Under the present circumstances in America today, I’ve had a number of recent conversations about my college alma mater, Washington & Lee University. As the second of three generations to graduate from W&L, I have deep ties with the University as well as great appreciation for the value of my four years there.
I attended W&L in the early ‘70’s, when it began admitting students of color. My fraternity was the first to desegregate, a matter of no small controversy at the time. The next controversy, which seems almost quaint three-plus decades later, was whether or not to admit women. In the mid-’80s, despite much dismay and dissent among its alumni, Washington & Lee became co-ed. Fast forward a little more than three decades, and W&L is once again at a tipping point: the controversy over its namesakes’ connections to slavery.
Our society — including the institutions of higher learning that produce many of our political, business and civic leaders — needs to accept responsibility for the legacy of racism in order to move forward toward greater peace, justice and opportunity for all. This is the change that our times now call for, loud and clear.
This applies to W&L no less than to scores of other institutions around the country. Princeton University has set a bold example by striking Woodrow Wilson’s name from its business school. Of note, around 20% of W&L’s most recent graduates requested, and were granted, the omission of both Washington’s and Lee’s profile images from their diplomas.
Over the years, the University has established numerous student, faculty, alumni, board and administration special committees tasked with resolving challenging issues brought by changing times. Co-education, college affordability and diversity are just a few of those issues addressed by rigorous examination, debate and resolve. The challenge now is the University’s actual name, which honors the memory of men who owned slaves. In particular, Robert E. Lee not only led a Confederate army in the fight to protect slavery, his harsh conduct as a slave owner is well documented.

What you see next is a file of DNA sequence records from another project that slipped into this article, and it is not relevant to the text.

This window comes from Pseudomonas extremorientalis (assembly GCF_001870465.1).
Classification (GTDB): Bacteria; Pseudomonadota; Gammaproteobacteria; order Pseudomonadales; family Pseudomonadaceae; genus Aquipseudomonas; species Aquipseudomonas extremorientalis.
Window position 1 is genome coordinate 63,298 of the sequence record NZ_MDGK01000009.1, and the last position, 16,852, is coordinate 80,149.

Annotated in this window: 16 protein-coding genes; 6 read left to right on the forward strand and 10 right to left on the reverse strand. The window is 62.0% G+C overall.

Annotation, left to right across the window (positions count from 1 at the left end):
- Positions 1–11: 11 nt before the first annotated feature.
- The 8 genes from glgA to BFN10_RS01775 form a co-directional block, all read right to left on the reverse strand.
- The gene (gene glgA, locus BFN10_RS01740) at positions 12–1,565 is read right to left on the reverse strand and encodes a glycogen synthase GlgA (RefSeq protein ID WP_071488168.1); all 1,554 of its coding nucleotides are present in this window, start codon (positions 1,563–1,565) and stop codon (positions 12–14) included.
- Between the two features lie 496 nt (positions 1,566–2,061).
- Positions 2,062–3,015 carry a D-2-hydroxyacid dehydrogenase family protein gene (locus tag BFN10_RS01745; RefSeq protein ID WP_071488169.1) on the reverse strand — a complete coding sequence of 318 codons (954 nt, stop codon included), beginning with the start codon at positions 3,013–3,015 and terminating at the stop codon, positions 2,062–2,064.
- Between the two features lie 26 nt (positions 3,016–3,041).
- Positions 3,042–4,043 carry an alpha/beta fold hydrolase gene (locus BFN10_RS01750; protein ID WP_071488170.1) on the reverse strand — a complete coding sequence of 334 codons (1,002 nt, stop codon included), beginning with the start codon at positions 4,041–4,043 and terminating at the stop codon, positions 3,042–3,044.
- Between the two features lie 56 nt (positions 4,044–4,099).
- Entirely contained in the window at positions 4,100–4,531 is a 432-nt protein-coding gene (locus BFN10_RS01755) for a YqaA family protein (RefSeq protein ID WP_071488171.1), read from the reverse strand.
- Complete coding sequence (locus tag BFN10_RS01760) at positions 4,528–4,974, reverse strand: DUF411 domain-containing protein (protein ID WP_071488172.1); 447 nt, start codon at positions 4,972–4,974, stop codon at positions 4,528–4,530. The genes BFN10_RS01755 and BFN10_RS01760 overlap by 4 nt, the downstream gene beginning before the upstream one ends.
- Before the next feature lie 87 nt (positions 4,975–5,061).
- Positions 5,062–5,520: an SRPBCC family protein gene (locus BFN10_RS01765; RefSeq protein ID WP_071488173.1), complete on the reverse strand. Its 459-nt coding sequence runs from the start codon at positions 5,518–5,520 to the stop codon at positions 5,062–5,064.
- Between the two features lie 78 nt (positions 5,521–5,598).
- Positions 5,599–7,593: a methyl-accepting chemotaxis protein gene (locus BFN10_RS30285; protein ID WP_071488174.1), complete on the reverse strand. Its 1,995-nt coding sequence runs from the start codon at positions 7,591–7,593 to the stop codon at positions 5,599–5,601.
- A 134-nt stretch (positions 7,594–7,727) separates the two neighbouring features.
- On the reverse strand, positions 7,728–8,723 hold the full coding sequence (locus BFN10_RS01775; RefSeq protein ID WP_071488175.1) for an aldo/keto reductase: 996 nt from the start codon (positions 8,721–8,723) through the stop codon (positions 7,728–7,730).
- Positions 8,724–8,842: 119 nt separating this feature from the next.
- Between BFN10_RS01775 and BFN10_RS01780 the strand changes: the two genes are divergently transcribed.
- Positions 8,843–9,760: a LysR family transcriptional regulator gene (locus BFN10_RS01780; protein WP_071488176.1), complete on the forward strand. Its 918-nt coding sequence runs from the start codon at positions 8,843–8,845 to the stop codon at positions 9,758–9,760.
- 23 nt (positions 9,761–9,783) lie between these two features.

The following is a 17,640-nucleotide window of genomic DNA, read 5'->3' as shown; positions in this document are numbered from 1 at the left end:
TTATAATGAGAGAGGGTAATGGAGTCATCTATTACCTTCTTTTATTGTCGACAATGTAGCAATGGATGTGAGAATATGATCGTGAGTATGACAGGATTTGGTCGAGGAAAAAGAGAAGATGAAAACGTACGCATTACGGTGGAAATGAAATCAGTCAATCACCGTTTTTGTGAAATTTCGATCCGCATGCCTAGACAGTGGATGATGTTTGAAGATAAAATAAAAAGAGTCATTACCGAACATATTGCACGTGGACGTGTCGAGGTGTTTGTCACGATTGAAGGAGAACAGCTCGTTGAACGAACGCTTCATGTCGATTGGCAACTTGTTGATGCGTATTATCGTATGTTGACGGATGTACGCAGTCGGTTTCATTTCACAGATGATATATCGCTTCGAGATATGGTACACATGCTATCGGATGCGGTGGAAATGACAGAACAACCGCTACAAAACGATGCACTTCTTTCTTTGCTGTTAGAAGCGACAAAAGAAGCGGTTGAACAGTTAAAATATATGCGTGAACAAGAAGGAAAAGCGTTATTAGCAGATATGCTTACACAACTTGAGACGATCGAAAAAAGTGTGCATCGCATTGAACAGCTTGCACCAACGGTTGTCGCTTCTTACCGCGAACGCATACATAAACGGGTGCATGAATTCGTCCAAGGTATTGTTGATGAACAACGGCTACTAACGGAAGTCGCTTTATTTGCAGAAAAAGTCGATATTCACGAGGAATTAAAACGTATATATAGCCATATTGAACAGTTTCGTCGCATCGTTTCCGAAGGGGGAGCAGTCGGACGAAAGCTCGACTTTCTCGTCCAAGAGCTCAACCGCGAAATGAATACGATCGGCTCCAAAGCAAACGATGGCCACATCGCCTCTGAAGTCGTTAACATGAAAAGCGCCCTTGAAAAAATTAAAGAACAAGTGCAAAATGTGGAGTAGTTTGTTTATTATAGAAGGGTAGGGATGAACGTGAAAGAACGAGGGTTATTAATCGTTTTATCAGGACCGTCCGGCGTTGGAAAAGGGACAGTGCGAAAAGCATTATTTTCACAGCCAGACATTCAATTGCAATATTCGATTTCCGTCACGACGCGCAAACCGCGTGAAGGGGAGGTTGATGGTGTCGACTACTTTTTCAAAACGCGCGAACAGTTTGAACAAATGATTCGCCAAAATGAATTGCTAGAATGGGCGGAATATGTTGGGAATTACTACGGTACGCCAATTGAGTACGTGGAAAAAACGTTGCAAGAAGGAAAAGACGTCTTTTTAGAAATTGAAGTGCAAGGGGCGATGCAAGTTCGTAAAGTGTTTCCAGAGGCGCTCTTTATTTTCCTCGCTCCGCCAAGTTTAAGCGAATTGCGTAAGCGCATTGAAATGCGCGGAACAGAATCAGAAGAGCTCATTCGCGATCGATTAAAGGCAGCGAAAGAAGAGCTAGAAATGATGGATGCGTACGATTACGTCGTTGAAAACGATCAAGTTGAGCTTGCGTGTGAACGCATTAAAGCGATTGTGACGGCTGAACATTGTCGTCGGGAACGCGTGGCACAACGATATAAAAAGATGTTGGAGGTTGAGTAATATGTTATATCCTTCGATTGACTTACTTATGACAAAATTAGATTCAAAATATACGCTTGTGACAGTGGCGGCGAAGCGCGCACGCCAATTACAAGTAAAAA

In my own opinion, the values and traditions upheld and advanced by the University today are no longer well served by its namesakes. I believe that responding in a positive and proactive way to the call for change would be the wisest course. W&L is highly competitive and widely respected, and continues to send well-educated young men and women into the American workforce and society every year. A change in name will not detract from its value and reputation in the national higher education community.
Whatever changes the W&L trustees and administration ultimately decide will likely be contentious. Change always is. But I believe that change and progress are conjoined, and for the continued advancement of the University, I hope for both.
Matt LaMotte graduated from Washington & Lee University in 1974. He presently teaches American history and U.S. government courses at Saints Peter & Paul High School.